4. RedinSC*

      welcome to local government. Nothing like coffee, creamer, cups, tea, etc can be purchased with tax payer dollars, so it’s up to staff to bring it in if they want it.

      1. allathian*

        Yeah, I’m glad I work for the goverment in Finland. At least they’re willing to pay for our coffee!

      2. Albatross*

        Mine got permission to install a water bottle refill machine. I don’t know how they got it through. It’s great. But yeah, anything except tap water needs to be brought in by the employees.

    5. kicking-k*

      Yes. I am a recent updater and my update was basically “I did what you said, and it seems to have worked.” Not at all dramatic, but it did close the loop. Unsurprisingly it got no comments (it was in a multi-update post).

  7. Yvette*

    As far as the mother daughter business, maybe they just wanted to give the business a less of a mom and pop look. kind of like when a business has only three repair trucks but they number them 5, 7 9 to make it look like they have a real fleet

    1. Orv*

      I once was writing a trouble ticket system (before such things were widely available off the shelf) and my boss insisted the tickets couldn’t just be numbered consecutively because then our customers would know what our ticket volume was.

      1. Reluctant Mezzo*

        True that. I got ticket number 936 one snowy, icy day, so I am assuming that many, many thumper bumpers happened where I lived.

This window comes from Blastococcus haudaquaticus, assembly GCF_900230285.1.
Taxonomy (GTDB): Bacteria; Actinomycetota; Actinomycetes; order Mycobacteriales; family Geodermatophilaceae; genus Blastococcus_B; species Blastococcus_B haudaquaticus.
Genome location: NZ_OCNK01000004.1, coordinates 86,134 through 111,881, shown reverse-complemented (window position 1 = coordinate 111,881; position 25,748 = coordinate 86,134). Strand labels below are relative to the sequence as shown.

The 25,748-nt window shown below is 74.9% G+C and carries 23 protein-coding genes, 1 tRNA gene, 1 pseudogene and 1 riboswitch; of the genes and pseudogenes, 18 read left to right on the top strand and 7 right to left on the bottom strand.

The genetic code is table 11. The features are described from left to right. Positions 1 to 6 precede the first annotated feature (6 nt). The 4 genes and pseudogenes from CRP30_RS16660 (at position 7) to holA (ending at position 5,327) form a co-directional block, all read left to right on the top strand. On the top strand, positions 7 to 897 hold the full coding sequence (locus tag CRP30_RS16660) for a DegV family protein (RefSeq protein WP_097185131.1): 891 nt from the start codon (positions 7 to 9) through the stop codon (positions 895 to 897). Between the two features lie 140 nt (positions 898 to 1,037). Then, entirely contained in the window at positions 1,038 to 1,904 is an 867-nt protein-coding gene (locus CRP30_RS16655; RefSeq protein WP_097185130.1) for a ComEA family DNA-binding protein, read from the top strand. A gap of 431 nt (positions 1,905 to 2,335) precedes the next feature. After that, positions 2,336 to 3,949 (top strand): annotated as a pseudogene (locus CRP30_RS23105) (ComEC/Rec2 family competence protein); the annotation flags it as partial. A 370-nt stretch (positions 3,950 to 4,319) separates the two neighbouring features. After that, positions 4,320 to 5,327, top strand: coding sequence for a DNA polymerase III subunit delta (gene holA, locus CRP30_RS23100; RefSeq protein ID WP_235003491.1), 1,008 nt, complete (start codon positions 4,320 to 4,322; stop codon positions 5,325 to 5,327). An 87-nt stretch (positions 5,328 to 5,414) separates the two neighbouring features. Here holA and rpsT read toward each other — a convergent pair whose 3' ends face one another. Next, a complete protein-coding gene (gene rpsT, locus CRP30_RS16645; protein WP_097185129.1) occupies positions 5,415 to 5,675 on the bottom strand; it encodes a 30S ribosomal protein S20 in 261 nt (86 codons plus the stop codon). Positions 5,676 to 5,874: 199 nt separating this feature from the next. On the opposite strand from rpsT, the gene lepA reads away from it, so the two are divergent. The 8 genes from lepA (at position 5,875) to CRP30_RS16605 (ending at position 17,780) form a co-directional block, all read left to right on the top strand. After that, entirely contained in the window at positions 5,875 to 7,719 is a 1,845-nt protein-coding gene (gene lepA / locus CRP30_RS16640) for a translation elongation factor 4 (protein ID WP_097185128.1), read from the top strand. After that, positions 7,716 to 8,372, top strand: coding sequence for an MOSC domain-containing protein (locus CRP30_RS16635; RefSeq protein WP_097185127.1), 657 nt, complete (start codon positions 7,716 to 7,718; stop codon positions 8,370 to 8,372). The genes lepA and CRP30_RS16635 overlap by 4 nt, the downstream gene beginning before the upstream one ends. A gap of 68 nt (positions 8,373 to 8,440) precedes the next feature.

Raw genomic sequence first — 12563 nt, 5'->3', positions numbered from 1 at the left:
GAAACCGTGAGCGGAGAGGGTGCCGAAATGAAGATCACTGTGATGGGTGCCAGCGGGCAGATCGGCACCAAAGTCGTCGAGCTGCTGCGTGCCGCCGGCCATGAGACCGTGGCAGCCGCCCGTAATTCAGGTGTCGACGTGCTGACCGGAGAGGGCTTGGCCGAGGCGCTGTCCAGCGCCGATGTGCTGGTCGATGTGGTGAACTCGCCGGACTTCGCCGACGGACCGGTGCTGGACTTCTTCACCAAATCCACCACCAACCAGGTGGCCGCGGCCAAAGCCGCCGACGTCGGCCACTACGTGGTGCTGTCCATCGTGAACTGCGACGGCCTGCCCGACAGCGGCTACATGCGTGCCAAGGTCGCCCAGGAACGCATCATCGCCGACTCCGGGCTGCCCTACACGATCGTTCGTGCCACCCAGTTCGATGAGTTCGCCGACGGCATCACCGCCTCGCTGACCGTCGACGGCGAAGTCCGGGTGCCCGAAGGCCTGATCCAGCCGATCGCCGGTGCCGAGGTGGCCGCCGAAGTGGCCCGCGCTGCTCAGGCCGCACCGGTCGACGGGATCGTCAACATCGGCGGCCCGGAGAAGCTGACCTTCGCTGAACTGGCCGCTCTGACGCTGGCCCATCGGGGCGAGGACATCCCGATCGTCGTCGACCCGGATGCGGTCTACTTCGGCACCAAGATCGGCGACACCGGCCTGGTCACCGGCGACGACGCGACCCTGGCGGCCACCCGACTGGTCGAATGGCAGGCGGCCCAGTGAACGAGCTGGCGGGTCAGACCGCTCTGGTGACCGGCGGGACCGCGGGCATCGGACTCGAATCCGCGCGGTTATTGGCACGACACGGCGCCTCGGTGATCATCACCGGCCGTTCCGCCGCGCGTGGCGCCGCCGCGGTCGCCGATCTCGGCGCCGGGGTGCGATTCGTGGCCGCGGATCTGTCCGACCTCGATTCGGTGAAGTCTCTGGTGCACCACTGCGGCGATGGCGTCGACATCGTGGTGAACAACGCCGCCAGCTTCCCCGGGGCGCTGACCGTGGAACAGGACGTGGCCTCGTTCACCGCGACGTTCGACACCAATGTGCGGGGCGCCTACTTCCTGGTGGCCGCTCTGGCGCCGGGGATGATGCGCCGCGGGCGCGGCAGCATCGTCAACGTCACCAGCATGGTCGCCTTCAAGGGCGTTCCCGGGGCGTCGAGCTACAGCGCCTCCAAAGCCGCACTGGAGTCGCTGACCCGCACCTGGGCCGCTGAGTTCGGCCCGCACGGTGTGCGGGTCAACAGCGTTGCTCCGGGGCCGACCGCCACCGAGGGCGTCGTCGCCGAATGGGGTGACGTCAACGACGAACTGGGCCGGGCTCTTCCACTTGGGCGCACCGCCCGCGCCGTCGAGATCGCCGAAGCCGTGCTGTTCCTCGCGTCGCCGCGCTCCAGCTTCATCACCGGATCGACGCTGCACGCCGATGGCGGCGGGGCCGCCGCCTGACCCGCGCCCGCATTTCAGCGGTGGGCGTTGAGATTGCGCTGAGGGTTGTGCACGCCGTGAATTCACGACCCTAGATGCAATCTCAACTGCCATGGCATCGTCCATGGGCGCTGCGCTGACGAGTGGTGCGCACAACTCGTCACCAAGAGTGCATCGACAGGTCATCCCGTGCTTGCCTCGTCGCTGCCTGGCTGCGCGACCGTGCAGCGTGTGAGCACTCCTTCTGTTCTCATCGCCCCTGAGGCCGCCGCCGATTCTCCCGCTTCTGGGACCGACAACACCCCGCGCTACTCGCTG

2. Smithy*

      From my reading of the OP’s explanation, where that makes sense is in how its portrayed externally vs internally. To compare it to the trucks, it would be like naming the trucks 5, 7, 9 but then also telling your internal employees that you have 9 trucks. And when asked about those other 6 trucks, your management makes excuses about them being on loan or something or other.

      Particularly for women, I don’t think it’s ridiculous at all to have a CIO ask to be introduced externally as Ms. Teapot as opposed to Mrs. Coffeepot’s daughter. But not acknowledging it at all internally isn’t great.

      1. MM*

        Actively hiding the fact that one of the two is also grieving a family member is truly bizarre.

        1. Brain the Brian*

          Especially the Chief *Information* Officer. If you can’t trust that person, you can’t trust the company.

          1. Cyborg Llama Horde*

            I think it’s actually Innovation, not Information. But honestly, there aren’t any C-level folks I want regularly lying about random things. (I get that there are sometimes business reasons to lie or at least obscure the truth. But there should be a legit reason.)

            1. Brain the Brian*

              Yes, this. 100%. (And thanks for the Innovation / Information flag. Clearly, I do not come from a field that does much innovating! Hah!)

  8. Tio*

    #4 sounds like the Chief Innovation Officer was not doing a whole lot of innovating if they can’t find clients

  9. Ally McBeal*